Share This Article

Gray Ghost: The Life of Col. John Singleton Mosby, by James A. Ramage, University Press of Kentucky, Lexington, 606-257-8761, 462 pages, $30.

In Gray Ghost, James A. Ramage offers a scholarly portrait of John Singleton Mosby, “one of the most successful guerrilla leaders in history.” No biographer of Mosby has woven the various threads of Mosby’s life together as deftly as Ramage does in this portrait of one of the Civil War’s most compelling figures.

Mosby was born in Virginia on December 6, 1833, into a prosperous slave-holding family. Sickly and spoiled, he became the target of bullies. Instead of recoiling before these antagonists, he developed a fiery temper that hid behind beneath his frail-looking body. Gentle and loving among family, he developed an unbending sense of justice and honesty.

Although he disliked school, Mosby was bright and well-read. He attended the University of Virginia until he shot a bully, which got him expelled and jailed. His family secured his release with a pardon from the governor. By 1861, he had become an attorney and had a wife and two children.

Mosby opposed Virginia’s secession until the war started. He entered Confederate service as a private in a militia company that became part of the 1st Virginia Cavalry. Restless by nature, Mosby despised inactivity and volunteered for scouting duties. Physical ailments that had nagged him disappeared, and he found that warfare suited him unlike anything else.

By the spring of 1862, J.E.B. Stuart was employing Mosby as a scout. As the year ended, Stuart, whom Mosby called his “best friend in the army,” approved Mosby’s request to conduct partisan activities near Washington, D.C. At the time, only Mosby understood the potential for such efforts.

Mosby chose to operate south and west of the Union capital–primarily in Virginia’s Fauquier and Loudoun counties. From “Mosby’s Confederacy,” as the area became known, he conducted raids against Federal outposts, wagon trains, railroads, and cavalry detachments. The exploits and accomplishments of his 43d Virginia Cavalry Battalion were unmatched by any similar command in the war.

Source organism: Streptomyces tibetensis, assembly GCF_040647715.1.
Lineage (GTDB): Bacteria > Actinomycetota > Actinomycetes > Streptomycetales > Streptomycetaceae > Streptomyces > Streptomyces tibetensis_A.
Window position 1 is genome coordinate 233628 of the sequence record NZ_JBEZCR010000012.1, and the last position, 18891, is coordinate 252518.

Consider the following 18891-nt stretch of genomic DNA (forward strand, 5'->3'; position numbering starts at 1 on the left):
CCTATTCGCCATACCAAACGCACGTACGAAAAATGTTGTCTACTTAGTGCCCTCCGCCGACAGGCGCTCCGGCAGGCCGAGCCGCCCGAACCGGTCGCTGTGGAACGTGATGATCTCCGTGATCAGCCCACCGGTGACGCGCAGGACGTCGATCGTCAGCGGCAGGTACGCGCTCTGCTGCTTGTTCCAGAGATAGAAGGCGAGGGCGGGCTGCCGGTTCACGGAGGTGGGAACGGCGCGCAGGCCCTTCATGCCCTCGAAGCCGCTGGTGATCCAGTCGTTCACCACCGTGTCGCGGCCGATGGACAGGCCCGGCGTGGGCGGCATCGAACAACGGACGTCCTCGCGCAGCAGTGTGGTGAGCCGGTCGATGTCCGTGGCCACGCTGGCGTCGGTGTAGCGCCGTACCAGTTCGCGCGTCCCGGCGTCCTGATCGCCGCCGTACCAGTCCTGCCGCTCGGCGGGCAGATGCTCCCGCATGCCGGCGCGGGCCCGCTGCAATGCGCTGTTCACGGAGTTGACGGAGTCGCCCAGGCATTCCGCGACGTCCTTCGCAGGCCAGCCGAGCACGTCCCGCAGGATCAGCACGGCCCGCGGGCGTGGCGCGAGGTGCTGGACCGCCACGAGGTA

Ramage fully recounts Mosby’s 28 months as a partisan ranger. All the major operations are here in detail and in context.

With the defeat of the Confederacy in April 1865, Mosby refused to surrender, keeping his command together almost two more weeks. Federal authorities offered $5,000 for Mosby’s capture, until Lieutenant General Ulysses S. Grant pardoned him at Lee’s request. Settling in Warrenton, Mosby prospered as an attorney until 1872, when he openly supported Grant–a Republican–in his campaign for re-election to the presidency.

In 1878, Mosby accepted the U.S. consulship in Hong Kong, beginning a 25-year exile from Virginia. Until his death in 1916, Mosby alternated between law and government positions. He wrote his memoirs and a strident defense of Stuart’s conduct during the Gettysburg Campaign. He never remarried after his wife, Pauline, died, and he doted on his children and grandchildren. Eventually, Southerners welcomed him back into the Confederate pantheon.

Gray Ghost’s treatment of Mosby’s prewar and postwar years is the finest in print. Ramage used family records, manuscript collections, and government documents to render compelling descriptions. The heart of the book, Mosby’s Confederate service, is solidly presented and prudently analyzed. Although Ramage’s narrative lacks the stylish verve of Virgil Carrington Jones’s classic biography, Ranger Mosby (1944), this new study is much more scholarly and accurate. Gray Ghost is a well-researched, ably written, and revealing study of a remarkable man.

Jeffry D. Wert
Centre Hall, Pennsylvania